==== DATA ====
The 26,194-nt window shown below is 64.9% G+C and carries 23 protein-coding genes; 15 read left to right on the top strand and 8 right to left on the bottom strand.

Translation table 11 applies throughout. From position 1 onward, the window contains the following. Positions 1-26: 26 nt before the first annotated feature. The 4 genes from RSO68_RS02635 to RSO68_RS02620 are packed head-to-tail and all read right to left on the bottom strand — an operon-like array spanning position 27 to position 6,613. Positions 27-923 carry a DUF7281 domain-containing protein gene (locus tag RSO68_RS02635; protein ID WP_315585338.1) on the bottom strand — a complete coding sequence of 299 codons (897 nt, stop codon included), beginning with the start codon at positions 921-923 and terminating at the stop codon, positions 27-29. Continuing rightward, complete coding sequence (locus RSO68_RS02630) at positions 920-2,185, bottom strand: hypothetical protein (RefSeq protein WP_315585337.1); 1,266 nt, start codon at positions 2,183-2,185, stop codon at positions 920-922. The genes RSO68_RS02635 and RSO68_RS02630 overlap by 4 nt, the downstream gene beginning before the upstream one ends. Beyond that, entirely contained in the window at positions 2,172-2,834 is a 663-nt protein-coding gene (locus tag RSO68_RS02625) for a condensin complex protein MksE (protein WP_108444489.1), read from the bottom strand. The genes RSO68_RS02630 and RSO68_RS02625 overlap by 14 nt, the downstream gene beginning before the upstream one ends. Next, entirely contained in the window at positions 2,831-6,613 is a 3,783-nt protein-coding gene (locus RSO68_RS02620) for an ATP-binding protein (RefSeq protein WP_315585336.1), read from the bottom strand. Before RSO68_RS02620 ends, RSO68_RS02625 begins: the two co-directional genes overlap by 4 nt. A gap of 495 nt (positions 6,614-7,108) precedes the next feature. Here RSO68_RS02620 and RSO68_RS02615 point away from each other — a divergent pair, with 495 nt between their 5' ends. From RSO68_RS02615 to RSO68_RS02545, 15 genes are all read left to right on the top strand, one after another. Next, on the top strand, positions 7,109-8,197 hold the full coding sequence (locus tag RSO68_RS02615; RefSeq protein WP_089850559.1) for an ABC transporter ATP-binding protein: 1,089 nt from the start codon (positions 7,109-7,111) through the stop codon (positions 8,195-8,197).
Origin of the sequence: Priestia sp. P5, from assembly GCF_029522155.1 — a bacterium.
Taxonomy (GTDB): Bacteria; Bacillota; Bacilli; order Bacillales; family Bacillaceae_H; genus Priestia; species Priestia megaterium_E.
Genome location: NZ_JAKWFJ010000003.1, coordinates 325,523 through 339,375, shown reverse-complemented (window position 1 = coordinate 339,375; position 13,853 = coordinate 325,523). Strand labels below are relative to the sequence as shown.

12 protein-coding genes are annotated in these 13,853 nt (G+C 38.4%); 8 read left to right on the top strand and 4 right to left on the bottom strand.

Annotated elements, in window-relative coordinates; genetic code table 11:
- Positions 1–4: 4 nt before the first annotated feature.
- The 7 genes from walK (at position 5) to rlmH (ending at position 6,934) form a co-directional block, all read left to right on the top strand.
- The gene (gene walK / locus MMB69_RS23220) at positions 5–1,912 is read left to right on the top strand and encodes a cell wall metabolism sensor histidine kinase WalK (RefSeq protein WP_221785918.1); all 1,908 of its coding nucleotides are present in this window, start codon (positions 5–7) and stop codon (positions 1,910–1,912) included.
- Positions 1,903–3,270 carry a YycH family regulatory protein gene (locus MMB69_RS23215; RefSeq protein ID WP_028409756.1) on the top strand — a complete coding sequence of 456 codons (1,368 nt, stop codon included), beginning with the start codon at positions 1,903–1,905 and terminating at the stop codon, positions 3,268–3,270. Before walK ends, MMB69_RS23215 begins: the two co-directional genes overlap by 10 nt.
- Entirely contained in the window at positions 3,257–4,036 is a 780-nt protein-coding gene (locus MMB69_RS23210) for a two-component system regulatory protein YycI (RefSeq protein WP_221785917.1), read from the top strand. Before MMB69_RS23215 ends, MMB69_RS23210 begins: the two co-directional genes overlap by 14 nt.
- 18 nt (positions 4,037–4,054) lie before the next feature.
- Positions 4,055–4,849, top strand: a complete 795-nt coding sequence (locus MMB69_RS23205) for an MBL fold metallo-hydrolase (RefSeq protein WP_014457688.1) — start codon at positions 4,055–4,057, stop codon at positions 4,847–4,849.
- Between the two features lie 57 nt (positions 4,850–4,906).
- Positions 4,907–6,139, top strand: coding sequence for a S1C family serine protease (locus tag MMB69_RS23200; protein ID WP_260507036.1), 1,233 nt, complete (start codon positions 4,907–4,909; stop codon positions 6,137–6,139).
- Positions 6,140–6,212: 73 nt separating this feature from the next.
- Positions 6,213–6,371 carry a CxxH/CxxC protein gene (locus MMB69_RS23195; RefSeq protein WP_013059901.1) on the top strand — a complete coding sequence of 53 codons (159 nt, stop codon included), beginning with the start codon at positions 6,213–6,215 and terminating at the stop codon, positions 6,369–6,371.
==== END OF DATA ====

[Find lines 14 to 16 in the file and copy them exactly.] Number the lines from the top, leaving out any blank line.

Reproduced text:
- Positions 4,055–4,849, top strand: a complete 795-nt coding sequence (locus MMB69_RS23205) for an MBL fold metallo-hydrolase (RefSeq protein WP_014457688.1) — start codon at positions 4,055–4,057, stop codon at positions 4,847–4,849.
- Between the two features lie 57 nt (positions 4,850–4,906).
- Positions 4,907–6,139, top strand: coding sequence for a S1C family serine protease (locus tag MMB69_RS23200; protein ID WP_260507036.1), 1,233 nt, complete (start codon positions 4,907–4,909; stop codon positions 6,137–6,139).